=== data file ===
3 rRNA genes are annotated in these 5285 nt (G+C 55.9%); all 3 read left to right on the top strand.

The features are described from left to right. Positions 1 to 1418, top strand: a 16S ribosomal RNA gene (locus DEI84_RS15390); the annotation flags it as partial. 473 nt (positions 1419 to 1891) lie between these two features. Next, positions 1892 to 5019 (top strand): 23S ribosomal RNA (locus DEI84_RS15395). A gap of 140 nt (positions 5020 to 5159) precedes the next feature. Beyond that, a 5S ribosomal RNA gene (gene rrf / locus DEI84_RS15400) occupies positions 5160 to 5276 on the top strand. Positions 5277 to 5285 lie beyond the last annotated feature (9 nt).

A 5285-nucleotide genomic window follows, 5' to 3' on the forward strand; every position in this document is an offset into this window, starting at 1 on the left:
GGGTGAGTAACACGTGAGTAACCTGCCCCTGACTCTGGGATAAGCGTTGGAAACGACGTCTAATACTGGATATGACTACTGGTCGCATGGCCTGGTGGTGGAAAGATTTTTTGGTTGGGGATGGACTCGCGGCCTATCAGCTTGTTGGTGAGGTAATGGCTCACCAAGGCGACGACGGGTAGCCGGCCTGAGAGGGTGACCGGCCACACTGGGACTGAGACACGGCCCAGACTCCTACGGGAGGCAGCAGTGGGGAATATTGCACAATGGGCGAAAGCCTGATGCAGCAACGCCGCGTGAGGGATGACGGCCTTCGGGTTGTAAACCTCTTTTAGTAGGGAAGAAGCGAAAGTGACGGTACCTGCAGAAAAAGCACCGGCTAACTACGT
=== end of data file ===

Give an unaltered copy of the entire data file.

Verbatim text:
3 rRNA genes are annotated in these 5285 nt (G+C 55.9%); all 3 read left to right on the top strand.

The features are described from left to right. Positions 1 to 1418, top strand: a 16S ribosomal RNA gene (locus DEI84_RS15390); the annotation flags it as partial. 473 nt (positions 1419 to 1891) lie between these two features. Next, positions 1892 to 5019 (top strand): 23S ribosomal RNA (locus DEI84_RS15395). A gap of 140 nt (positions 5020 to 5159) precedes the next feature. Beyond that, a 5S ribosomal RNA gene (gene rrf / locus DEI84_RS15400) occupies positions 5160 to 5276 on the top strand. Positions 5277 to 5285 lie beyond the last annotated feature (9 nt).

A 5285-nucleotide genomic window follows, 5' to 3' on the forward strand; every position in this document is an offset into this window, starting at 1 on the left:
GGGTGAGTAACACGTGAGTAACCTGCCCCTGACTCTGGGATAAGCGTTGGAAACGACGTCTAATACTGGATATGACTACTGGTCGCATGGCCTGGTGGTGGAAAGATTTTTTGGTTGGGGATGGACTCGCGGCCTATCAGCTTGTTGGTGAGGTAATGGCTCACCAAGGCGACGACGGGTAGCCGGCCTGAGAGGGTGACCGGCCACACTGGGACTGAGACACGGCCCAGACTCCTACGGGAGGCAGCAGTGGGGAATATTGCACAATGGGCGAAAGCCTGATGCAGCAACGCCGCGTGAGGGATGACGGCCTTCGGGTTGTAAACCTCTTTTAGTAGGGAAGAAGCGAAAGTGACGGTACCTGCAGAAAAAGCACCGGCTAACTACGT